Our Impact
Network Building

Reskilling Retail Workers 📖

A collab with

The problem

In the first half of 2020, 1.3 million Canadian retail jobs were lost due to the COVID-19 pandemic, and retail was among the top three sectors with the largest drop in labour demand. It is also an industry where 21% of jobs are at high risk of automation with few or no options to transition into lower-risk occupations without significant retraining, according to a 2019 McKinsey study

In Canada, gaps exist in foundational skills development and training opportunities for youth looking to bridge their post-secondary to work transition. The pandemic and automation have widened these gaps, and displacement factors disproportionately affect women, Indigenous, and racialized communities, with data showing that the most vulnerable were not only the hardest hit but are also expected to experience the longest recovery.


The Reskilling Displaced Retail Workers Project is a project funded by the Government of Canada’s Future Skills Centre and developed in four phases based on Blueprint’s framework of aligning evidence generation to the innovation cycle. The four-phase project supports the design of a reskilling program focusing on racialized and Indigenous youth in Ontario. 

In 2022, we concluded the final three phases of the project by applying design-thinking principles to foster program co-creation, prototyping and testing. 

Design-Thinking & Rapid Decision-Making

As strong proponents of design thinking methodology and external engagement, we partnered with AdaptiveX to lead a series of Rapid Decision Making Sprints (RDMs) to generate innovative solutions to address the challenges outlined in our problem statement: 

How might we provide career development programs for displaced* Indigenous, racialized, and equity-deserving youth with experience in retail that leads to career pathway opportunities in in-demand roles in the tech/startup sector or tech roles in the retail industry?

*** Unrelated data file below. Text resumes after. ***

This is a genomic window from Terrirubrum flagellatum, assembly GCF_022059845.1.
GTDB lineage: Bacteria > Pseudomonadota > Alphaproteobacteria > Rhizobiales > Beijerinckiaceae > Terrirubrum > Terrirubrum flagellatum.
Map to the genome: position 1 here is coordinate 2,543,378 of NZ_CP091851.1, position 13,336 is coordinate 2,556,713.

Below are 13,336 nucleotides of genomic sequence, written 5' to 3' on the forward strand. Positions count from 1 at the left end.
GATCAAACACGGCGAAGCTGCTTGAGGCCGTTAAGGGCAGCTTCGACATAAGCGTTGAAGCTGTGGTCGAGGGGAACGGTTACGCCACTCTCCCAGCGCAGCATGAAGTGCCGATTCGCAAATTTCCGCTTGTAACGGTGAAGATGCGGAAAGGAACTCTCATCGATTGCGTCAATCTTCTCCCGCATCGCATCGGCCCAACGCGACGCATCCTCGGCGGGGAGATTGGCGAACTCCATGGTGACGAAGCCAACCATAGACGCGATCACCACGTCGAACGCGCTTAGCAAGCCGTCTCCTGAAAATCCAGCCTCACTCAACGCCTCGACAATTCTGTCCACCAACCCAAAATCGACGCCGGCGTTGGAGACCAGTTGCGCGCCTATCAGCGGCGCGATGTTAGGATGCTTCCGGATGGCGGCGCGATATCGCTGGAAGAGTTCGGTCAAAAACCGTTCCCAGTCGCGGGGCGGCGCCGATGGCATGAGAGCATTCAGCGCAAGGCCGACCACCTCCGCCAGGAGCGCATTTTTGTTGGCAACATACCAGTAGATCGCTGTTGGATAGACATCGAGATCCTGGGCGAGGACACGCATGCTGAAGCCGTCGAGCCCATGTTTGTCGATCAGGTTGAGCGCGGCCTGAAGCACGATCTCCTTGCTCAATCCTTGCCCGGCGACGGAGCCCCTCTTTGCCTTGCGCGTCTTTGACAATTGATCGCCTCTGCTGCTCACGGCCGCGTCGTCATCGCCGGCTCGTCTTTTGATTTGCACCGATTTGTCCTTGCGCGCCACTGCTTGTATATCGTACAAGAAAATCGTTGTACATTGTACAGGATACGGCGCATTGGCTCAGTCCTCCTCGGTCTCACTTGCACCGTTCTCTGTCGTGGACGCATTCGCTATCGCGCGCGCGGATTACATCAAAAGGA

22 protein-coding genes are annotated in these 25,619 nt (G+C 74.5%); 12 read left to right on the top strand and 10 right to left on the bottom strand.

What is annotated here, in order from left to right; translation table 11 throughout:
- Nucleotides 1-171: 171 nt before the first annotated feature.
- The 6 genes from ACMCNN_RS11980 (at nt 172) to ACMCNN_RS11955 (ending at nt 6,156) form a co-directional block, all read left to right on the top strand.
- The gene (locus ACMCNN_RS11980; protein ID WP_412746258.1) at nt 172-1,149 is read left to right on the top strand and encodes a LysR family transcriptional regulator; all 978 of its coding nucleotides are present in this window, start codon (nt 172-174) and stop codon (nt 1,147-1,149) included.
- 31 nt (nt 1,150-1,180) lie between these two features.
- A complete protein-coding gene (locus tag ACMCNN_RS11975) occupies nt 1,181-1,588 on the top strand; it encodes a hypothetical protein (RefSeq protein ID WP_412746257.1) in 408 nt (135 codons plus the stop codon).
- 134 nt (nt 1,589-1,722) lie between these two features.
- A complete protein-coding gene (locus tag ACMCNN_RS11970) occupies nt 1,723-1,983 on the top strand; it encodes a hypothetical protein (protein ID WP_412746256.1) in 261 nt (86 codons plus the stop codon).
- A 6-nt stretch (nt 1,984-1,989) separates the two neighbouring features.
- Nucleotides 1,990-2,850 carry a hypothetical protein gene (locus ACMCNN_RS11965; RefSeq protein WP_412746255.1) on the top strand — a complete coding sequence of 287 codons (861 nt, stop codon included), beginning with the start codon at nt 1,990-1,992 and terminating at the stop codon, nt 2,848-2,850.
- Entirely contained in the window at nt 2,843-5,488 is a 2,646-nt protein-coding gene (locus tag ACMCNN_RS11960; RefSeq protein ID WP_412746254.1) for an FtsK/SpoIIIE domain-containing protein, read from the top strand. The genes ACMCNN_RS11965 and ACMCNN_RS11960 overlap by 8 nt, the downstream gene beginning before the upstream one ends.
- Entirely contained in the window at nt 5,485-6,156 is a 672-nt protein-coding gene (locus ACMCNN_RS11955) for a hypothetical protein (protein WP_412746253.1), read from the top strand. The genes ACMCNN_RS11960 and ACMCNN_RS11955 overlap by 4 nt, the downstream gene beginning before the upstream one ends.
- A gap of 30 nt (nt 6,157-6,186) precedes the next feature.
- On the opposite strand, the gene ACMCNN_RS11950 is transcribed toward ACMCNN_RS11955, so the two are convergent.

Creating and Testing the Prototypes

After assessing over 100 program design concepts co-created by our Project Collaborators through an impact evaluation weighted toward high impact and low implementation barriers, we generated 10 key concepts to test and gain feedback from 20 prototype participants from three different audience groups (participants, employers and coaches/mentors).

Consultation and Collaboration

For the participant lens prototypes, we partnered with Immiducation, a career and education network of immigrants by immigrants, and its Founder Janey Buzugbe, and Indigenous youth employment specialist consultant and Native Canadian Centre Board of Director Member, Jessica Tabak, to recruit participants for a series of focus groups comprising 1 in-person session and 4 virtual sessions.


  • RRW was selected for the 2022 Spring Cohort of the RBC Social Impact Learning Program (SILP), a collaboration between RBC’s Corporate Citizenship and Leadership Development teams and Taproot Foundation. Over 10-weeks, our RBC team supported us in developing sustainable funding models for the RRW program. 
  • We successfully applied for and received a $10,000 contribution to implement RBC’s recommended strategies. 
  • Through our quarterly reporting for FSC, we were identified as 1 of 9 (out of 100 total) as a key project that is testing innovative and unique approaches and we were approached by Blueprint to collaborate on further reporting and featured knowledge mobilization. We are 1 of only 2 projects selected from our Shock-Proofing cohort.

We extend our gratitude to all our supporters, partners, and the RRW Steering Committee for their invaluable contributions and support in co-creating a project and implementing processes that are being highlighted as leading in innovation and program design.

Read the full Phase III report on our blog.
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